Sam’s pangs of conscience over leaving friends in a lurch were no match for his predisposition to be “always moving on to the next thing.” He had slipped away from the Highway QCs before they knew he was gone. In the five years he spent with the Soul Stirrers, Cooke would hang his star high in gospel music’s underlit firmament, but things were rocky for him at the start. His first performance took place in Pine Bluff, Arkansas, on a stage just vacated by Archie Brownlee of the Five Blind Boys of Mississippi, acclaimed by peers as “the baddest man on the road.” When Cooke was done singing, a Blind Boy hooted in derision, “Boy, don’t you try to holler with us…we gonna lay the wood on you.”

They couldn’t yet know they were already looking at the future from the past. After the show, when the groups mingled with their audience to hawk photographs and souvenir programs, most of the women other men had just “shouted” and “slayed” clustered around young Sam, who had the aura about him of every good Negro church mother’s good son. Cooke was naturally gifted at being likable in public, an asset like money in the bank for entertainers and politicians.


The “old heads” in his new business soon recognized in Cooke a distinction that set him apart, though none who ranked high in the hierarchy of quartet singers when he came along ever thought him great. Their art required aggression and fearlessness in amounts Cooke’s nature didn’t permit him to spend. “Sam wouldn’t tackle any song the least bit too high,” one of his colleagues in the Soul Stirrers recalled. “[He] used his head. [Rebert] Harris would tackle any note.” Singing was Cooke’s business, not his calling.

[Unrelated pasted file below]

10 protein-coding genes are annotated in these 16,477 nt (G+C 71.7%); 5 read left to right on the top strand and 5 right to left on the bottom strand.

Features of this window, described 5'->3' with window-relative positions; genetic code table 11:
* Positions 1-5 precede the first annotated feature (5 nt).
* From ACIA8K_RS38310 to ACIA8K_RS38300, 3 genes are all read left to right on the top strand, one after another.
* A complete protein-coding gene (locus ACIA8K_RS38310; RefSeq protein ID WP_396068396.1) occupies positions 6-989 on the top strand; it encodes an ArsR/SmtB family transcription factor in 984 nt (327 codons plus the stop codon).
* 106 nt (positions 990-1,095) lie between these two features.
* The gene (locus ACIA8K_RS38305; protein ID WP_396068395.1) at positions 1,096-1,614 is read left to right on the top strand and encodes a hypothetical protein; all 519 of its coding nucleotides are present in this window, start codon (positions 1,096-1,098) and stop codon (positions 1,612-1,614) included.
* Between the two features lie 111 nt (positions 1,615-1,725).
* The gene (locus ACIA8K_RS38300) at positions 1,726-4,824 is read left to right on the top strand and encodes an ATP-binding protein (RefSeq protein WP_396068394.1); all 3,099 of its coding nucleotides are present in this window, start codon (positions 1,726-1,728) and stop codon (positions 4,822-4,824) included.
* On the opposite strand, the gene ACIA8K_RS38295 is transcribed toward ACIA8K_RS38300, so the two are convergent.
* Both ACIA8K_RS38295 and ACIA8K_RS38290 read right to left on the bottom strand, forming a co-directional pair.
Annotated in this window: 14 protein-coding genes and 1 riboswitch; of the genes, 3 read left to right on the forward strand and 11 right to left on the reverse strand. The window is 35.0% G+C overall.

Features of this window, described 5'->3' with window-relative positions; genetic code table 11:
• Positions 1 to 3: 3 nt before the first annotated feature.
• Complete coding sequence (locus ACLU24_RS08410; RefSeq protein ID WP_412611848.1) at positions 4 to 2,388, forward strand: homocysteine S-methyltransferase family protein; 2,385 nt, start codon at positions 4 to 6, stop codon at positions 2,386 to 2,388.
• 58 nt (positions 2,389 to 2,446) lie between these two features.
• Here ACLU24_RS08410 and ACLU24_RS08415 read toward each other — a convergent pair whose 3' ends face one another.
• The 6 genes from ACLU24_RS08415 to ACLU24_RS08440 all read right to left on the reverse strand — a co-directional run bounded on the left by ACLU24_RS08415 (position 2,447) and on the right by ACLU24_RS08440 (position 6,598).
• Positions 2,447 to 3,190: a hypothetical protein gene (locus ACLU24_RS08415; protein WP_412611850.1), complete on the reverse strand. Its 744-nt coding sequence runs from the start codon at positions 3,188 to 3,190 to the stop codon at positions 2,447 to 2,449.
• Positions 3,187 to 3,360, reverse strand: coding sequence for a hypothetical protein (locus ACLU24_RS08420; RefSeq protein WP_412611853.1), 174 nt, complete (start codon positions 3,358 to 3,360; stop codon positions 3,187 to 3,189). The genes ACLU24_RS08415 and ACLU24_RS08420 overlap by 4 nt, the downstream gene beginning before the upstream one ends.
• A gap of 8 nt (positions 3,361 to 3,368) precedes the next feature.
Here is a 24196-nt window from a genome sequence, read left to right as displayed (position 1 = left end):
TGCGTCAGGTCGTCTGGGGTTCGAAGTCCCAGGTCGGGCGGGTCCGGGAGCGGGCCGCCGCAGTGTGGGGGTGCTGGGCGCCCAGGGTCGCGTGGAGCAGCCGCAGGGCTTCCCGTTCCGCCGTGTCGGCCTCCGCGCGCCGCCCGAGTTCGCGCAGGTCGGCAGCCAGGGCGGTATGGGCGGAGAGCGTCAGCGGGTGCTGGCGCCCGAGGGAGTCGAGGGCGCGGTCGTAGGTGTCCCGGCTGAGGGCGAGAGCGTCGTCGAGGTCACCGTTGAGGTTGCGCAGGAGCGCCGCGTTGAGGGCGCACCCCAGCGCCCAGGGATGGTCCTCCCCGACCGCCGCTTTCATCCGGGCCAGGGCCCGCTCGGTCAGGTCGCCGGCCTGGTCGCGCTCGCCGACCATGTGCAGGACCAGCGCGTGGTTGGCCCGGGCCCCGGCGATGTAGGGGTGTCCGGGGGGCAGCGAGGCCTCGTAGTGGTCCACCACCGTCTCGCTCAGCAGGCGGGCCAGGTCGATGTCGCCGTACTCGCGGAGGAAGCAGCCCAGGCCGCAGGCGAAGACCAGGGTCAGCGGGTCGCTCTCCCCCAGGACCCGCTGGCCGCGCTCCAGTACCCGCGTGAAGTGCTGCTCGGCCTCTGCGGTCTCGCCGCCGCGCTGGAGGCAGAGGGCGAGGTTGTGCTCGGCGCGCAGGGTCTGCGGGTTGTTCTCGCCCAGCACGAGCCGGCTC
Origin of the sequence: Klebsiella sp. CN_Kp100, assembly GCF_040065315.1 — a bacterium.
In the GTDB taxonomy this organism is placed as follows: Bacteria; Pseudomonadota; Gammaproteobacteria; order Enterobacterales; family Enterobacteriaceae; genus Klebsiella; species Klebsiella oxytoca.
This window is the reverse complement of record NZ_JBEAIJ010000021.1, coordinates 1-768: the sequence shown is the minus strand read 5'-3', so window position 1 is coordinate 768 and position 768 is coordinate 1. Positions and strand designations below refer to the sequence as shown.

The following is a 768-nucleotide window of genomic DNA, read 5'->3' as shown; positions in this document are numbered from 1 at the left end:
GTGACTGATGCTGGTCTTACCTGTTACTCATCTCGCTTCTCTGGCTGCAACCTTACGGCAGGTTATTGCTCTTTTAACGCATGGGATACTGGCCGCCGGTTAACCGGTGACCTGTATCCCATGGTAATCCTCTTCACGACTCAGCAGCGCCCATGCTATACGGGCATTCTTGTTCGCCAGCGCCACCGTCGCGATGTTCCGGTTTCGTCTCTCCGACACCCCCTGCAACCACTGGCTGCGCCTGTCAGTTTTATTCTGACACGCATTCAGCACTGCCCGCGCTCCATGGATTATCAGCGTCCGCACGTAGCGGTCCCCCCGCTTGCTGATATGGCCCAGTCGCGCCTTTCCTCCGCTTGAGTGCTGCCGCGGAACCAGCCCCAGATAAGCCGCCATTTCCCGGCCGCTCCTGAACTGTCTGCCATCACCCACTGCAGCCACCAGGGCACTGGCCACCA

But even those who carped that sex appeal was his distinguishing gift credited Cooke with being “a great thinker,” and knowing how to sell what he had better than anyone else, leaving implicit their judgment that his talent for finesse didn’t equip him for their kind of hard work. He brought a set of tools different from theirs to a workplace in which the task at hand ordinarily required going to unreasonable lengths to transport an audience to a place beyond reason, and so he had to figure out a different way to get them there.

Cooke would learn to “sing hard” but never could without debasing his inherently sweet style, what Guralnick calls his “inclination toward melodic delicacy.” He used his instrument and an adaptive intelligence to avoid having to make the self-immolating commitment voice-shredding singers like Archie Brownlee were willing to make night after night to set their audiences aflame. Indeed, Cooke found his trademark yodel by accident one night in trying to compensate for his unwillingness to stretch too far for a note he knew he couldn’t reach.

He turned the deficit of being too cool for a sweaty occupation into the virtue of sounding modern when times were starting to change. Wherever the Soul Stirrers appeared, droves of teenage girls who thought of gospel as their mother’s music began packing the front rows to see Sam Cooke. “The young people took over,” a Soul Stirrer recalled. “They started this pattern of standing up when the lead singer start[ed] bearing down.”

Gospel music was in its peak season then, and the road seemed to those laboring on it like a long series of widely scattered fields to harvest. To make $78,000 in 1953, the Soul Stirrers logged more than a hundred thousand highway miles. The backseat of a car became Cooke’s living room.

He loved being on the road. After he joined the Soul Stirrers, Cooke felt like a well-funded graduate student on a traveling fellowship. Getting to the next job was the backbeat of the road’s steady rhythm. This preoccupying quality made the road seem like a sealed compartment, out of which the chronic traveler could look upon other parts of his life as being in a suspended state. And, at twenty-two, Cooke’s life already had untidy corners he wanted to keep away from sight.